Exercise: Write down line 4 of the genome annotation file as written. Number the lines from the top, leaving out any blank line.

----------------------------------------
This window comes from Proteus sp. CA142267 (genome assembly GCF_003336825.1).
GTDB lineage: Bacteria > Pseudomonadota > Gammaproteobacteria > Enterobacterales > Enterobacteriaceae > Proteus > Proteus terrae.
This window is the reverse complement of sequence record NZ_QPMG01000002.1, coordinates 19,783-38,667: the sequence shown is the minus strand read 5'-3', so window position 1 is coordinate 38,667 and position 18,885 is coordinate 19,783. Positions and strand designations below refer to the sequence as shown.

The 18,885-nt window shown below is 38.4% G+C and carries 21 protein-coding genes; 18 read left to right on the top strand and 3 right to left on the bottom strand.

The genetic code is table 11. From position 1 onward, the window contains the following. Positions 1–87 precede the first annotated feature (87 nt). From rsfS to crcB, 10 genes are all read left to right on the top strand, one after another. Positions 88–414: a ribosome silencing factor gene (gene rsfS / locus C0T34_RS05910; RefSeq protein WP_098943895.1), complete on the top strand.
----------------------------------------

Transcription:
The 18,885-nt window shown below is 38.4% G+C and carries 21 protein-coding genes; 18 read left to right on the top strand and 3 right to left on the bottom strand.